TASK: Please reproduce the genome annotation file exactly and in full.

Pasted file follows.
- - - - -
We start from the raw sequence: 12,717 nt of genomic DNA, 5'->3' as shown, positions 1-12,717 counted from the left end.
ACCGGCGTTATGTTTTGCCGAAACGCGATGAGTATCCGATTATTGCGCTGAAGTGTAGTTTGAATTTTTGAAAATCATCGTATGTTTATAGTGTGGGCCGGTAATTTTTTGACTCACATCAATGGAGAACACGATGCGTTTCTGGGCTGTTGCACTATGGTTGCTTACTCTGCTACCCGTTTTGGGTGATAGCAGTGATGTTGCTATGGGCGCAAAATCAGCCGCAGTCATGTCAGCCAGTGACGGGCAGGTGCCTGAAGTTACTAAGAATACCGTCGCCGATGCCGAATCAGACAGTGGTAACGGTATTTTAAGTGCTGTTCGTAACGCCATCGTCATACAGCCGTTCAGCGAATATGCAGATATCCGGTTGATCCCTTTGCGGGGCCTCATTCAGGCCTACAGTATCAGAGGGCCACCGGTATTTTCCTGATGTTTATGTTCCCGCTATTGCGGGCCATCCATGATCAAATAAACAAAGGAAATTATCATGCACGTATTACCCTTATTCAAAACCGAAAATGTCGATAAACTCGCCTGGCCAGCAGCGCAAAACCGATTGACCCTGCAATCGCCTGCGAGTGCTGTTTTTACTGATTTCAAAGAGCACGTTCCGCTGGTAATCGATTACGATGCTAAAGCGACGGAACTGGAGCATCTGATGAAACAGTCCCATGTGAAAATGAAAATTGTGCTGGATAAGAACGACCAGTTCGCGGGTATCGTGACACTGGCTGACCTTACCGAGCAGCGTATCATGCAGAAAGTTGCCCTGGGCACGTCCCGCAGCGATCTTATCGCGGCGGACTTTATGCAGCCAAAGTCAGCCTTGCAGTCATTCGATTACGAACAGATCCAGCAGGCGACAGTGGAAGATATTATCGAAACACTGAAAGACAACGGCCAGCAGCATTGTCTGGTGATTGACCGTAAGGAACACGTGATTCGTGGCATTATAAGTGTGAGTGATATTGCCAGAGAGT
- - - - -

We start from the raw sequence: 12,717 nt of genomic DNA, 5'->3' as shown, positions 1-12,717 counted from the left end.
ACCGGCGTTATGTTTTGCCGAAACGCGATGAGTATCCGATTATTGCGCTGAAGTGTAGTTTGAATTTTTGAAAATCATCGTATGTTTATAGTGTGGGCCGGTAATTTTTTGACTCACATCAATGGAGAACACGATGCGTTTCTGGGCTGTTGCACTATGGTTGCTTACTCTGCTACCCGTTTTGGGTGATAGCAGTGATGTTGCTATGGGCGCAAAATCAGCCGCAGTCATGTCAGCCAGTGACGGGCAGGTGCCTGAAGTTACTAAGAATACCGTCGCCGATGCCGAATCAGACAGTGGTAACGGTATTTTAAGTGCTGTTCGTAACGCCATCGTCATACAGCCGTTCAGCGAATATGCAGATATCCGGTTGATCCCTTTGCGGGGCCTCATTCAGGCCTACAGTATCAGAGGGCCACCGGTATTTTCCTGATGTTTATGTTCCCGCTATTGCGGGCCATCCATGATCAAATAAACAAAGGAAATTATCATGCACGTATTACCCTTATTCAAAACCGAAAATGTCGATAAACTCGCCTGGCCAGCAGCGCAAAACCGATTGACCCTGCAATCGCCTGCGAGTGCTGTTTTTACTGATTTCAAAGAGCACGTTCCGCTGGTAATCGATTACGATGCTAAAGCGACGGAACTGGAGCATCTGATGAAACAGTCCCATGTGAAAATGAAAATTGTGCTGGATAAGAACGACCAGTTCGCGGGTATCGTGACACTGGCTGACCTTACCGAGCAGCGTATCATGCAGAAAGTTGCCCTGGGCACGTCCCGCAGCGATCTTATCGCGGCGGACTTTATGCAGCCAAAGTCAGCCTTGCAGTCATTCGATTACGAACAGATCCAGCAGGCGACAGTGGAAGATATTATCGAAACACTGAAAGACAACGGCCAGCAGCATTGTCTGGTGATTGACCGTAAGGAACACGTGATTCGTGGCATTATAAGTGTGAGTGATATTGCCAGAGAGT